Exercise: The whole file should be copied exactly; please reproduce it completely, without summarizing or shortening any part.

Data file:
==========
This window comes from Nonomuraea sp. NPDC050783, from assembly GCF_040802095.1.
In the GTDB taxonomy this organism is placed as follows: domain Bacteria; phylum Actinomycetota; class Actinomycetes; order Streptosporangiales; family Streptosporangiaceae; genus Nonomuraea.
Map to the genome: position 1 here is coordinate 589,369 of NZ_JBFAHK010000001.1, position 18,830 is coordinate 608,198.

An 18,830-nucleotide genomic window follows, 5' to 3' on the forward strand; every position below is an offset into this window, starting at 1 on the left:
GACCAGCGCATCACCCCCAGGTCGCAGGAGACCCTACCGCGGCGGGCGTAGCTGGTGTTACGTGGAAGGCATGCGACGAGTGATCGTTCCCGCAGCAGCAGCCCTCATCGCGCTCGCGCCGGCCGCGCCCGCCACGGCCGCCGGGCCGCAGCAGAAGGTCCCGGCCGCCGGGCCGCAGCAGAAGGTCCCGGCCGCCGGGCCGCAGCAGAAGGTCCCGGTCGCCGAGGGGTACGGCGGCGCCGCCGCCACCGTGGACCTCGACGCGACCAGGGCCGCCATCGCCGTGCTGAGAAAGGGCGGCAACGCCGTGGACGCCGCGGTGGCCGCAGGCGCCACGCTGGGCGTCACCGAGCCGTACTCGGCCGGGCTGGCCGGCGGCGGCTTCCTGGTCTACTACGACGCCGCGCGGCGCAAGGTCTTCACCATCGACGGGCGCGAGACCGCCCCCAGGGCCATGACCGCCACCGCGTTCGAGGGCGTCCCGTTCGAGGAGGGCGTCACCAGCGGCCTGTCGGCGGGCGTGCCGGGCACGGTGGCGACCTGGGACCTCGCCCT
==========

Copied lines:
This window comes from Nonomuraea sp. NPDC050783, from assembly GCF_040802095.1.
In the GTDB taxonomy this organism is placed as follows: domain Bacteria; phylum Actinomycetota; class Actinomycetes; order Streptosporangiales; family Streptosporangiaceae; genus Nonomuraea.
Map to the genome: position 1 here is coordinate 589,369 of NZ_JBFAHK010000001.1, position 18,830 is coordinate 608,198.

An 18,830-nucleotide genomic window follows, 5' to 3' on the forward strand; every position below is an offset into this window, starting at 1 on the left:
GACCAGCGCATCACCCCCAGGTCGCAGGAGACCCTACCGCGGCGGGCGTAGCTGGTGTTACGTGGAAGGCATGCGACGAGTGATCGTTCCCGCAGCAGCAGCCCTCATCGCGCTCGCGCCGGCCGCGCCCGCCACGGCCGCCGGGCCGCAGCAGAAGGTCCCGGCCGCCGGGCCGCAGCAGAAGGTCCCGGCCGCCGGGCCGCAGCAGAAGGTCCCGGTCGCCGAGGGGTACGGCGGCGCCGCCGCCACCGTGGACCTCGACGCGACCAGGGCCGCCATCGCCGTGCTGAGAAAGGGCGGCAACGCCGTGGACGCCGCGGTGGCCGCAGGCGCCACGCTGGGCGTCACCGAGCCGTACTCGGCCGGGCTGGCCGGCGGCGGCTTCCTGGTCTACTACGACGCCGCGCGGCGCAAGGTCTTCACCATCGACGGGCGCGAGACCGCCCCCAGGGCCATGACCGCCACCGCGTTCGAGGGCGTCCCGTTCGAGGAGGGCGTCACCAGCGGCCTGTCGGCGGGCGTGCCGGGCACGGTGGCGACCTGGGACCTCGCCCT